I am a dog walker and dog rescuer. #1: If the Cane C’s were in a public area w/ lots of traffic it’s probably safe to say that they had the wrong signage and were in some sort of therapy dog training or their owners were idiots. #2: As a dog walker it is our policy to NOT letthe public come up to and pet our dogs due to liability. You can never be sure when a dog might not like someone and I have NUMEROUS people in apartment buildings decide that they can just bend down and get in the face of one of the dogs that I’m walking while we are in the elevator or lobby of a building. Kids constantly run up to the dogs while we are on a trail without asking me. I would LOVE a leash sleeve that says “DO NOT PET” and I’m looking for a leash sleeve right now actually to help me w/ this. #3: I have a rescue dog that is great! We have done tons of training w/ him and socializing. WHILE we were training though, it was very difficult because some other dog owners would just run up and want their dog to play with ours. I needed my dog’s full attention. So in that instance an “IN TRAINING” sleeve would be excellent. There are many other dogs that have been so traumatized that will never be 100% over what happened to them and may need a “back off” sign. They should still be allowed to go on walks, but not in such a public setting.


Susi September 1, 2012 at 11:43 am

A great comment, Bethany, and one I’m really happy you shared here. If anyone reading this knows where Bethany can find such a leash sleeve???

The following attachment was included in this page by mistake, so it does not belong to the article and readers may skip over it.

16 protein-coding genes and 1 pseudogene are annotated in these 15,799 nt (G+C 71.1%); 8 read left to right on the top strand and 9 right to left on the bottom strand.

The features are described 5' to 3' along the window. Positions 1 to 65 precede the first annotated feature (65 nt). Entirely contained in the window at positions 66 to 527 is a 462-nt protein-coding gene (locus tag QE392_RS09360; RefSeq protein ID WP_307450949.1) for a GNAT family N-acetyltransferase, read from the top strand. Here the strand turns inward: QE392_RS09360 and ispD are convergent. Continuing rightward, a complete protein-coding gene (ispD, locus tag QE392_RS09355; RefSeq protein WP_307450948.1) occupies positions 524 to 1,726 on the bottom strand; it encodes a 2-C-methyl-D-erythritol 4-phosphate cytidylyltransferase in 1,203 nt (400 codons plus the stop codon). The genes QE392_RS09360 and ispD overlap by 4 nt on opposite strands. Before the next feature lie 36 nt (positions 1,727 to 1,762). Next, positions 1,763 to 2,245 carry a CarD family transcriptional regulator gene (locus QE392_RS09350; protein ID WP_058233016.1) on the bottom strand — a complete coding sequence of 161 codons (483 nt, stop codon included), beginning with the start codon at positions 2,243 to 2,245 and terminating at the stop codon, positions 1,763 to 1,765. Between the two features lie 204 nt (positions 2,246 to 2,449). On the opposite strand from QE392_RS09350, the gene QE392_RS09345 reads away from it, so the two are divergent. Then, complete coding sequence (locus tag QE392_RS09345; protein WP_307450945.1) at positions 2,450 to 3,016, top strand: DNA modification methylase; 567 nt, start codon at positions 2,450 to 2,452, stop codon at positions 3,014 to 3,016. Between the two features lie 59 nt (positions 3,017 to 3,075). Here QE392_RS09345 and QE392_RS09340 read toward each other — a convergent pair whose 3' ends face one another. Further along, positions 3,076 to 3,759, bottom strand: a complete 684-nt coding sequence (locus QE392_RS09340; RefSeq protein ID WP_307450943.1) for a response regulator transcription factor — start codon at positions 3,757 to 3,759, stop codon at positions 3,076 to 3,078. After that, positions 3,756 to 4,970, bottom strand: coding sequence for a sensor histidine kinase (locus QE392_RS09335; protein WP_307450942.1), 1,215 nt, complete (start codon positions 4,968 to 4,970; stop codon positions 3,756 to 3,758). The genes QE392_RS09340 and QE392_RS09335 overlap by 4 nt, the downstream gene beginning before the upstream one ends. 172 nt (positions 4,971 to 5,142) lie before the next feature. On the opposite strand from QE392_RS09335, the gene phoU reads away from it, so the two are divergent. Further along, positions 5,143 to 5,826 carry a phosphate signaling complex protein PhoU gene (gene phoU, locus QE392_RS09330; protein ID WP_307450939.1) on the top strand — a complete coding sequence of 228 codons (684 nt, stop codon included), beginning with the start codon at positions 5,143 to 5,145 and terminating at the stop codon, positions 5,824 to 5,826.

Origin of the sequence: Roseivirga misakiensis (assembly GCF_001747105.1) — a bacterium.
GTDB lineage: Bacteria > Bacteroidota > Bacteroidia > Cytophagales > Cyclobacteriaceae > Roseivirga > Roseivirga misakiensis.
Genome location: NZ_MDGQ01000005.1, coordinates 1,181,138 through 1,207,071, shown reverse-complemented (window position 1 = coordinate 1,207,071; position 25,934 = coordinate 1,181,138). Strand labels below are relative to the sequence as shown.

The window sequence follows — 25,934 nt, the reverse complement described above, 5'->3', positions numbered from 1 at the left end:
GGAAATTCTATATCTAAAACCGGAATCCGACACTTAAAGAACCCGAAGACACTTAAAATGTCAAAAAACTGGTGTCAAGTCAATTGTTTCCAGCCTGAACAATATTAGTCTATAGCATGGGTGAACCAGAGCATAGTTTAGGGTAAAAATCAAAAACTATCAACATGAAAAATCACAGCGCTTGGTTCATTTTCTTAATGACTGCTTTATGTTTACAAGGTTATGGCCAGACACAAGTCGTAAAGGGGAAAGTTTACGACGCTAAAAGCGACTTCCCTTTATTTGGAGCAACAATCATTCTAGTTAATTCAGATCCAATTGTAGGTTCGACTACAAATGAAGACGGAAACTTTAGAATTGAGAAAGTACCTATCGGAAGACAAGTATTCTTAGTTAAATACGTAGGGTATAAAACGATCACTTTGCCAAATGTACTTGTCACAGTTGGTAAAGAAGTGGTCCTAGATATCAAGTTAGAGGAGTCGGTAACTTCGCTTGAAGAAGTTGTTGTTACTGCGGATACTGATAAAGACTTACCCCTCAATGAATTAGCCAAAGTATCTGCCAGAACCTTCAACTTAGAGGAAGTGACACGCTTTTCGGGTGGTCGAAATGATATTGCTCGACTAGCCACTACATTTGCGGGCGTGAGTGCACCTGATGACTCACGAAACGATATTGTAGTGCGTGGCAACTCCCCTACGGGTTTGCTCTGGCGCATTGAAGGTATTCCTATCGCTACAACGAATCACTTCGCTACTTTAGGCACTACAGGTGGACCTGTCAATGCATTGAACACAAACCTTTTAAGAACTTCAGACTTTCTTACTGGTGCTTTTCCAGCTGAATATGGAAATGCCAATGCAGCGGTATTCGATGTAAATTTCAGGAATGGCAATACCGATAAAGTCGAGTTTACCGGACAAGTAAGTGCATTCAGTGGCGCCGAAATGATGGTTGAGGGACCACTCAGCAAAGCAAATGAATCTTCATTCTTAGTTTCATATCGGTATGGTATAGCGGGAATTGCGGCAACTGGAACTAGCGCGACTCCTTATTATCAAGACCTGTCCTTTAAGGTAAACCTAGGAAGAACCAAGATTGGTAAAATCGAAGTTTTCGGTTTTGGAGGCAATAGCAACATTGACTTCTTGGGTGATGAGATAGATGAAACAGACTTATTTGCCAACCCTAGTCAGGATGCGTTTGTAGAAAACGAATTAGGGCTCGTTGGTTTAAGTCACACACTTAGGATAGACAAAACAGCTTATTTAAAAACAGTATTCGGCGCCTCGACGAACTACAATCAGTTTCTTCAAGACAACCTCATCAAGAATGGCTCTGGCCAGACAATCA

shibby January 14, 2014 at 7:23 am


I bought a ‘training’ harness and lead for our puppy, not sure if you can get them in the states but they seem like a good idea in general, especially the training, working, deaf and blind ones.


Susi January 14, 2014 at 9:43 am

These I could get behind, Shibby, in part because a message is spelled out. Still, I would probably avoid wording that’s suggestive of an “iffy” dog for reasons I mentioned in the article, and I wonder about heavily coated dogs and the concern of the hair covering the wording. Thanks for sharing the link!


Sarah September 1, 2012 at 9:56 am

Dogs will be dogs. On my recent road trip I stopped at a fast food joint where I noticed two dogs wearing clearly labeled “Service Dog” vests, an Airedale and a Rottweiler. I don’t remember the people except that one was male and one was female but I do remember thinking that both dogs were pretty decent representatives of their breed. I respect the working service dog label so kept voice and hands off. Imagine my surprise when the Rottie jumped on me as I passed his table. I happen to love the breed, recognized a non-threatening approach and just laughed when this boy checked out my purse but I suspect that the average “civilian” (non-dog fancier) might have been terrifiied. I had plenty of witnesses in that crowded atmosphere and work for a law firm …maybe I should have sued for the “attack.” No matter how many labels, laws and lawsuits, the ultimate answer will always be in the hands of the owner. The Rottie’s boss corrected his dog and I did not interfere in any way (but did realize later that he had not even apologized to me??!!??). Many people do not know to leave a working service dog/one in training, alone and small children certainly cannot be expected to understand yellow ribbons or to read labels. I agree with you entirely; some dogs do not belong in public for everyone’s safety and for the reputation of their breeds. I also think it’s important to recognize that sometimes dogs just forget – After all, they’re only human.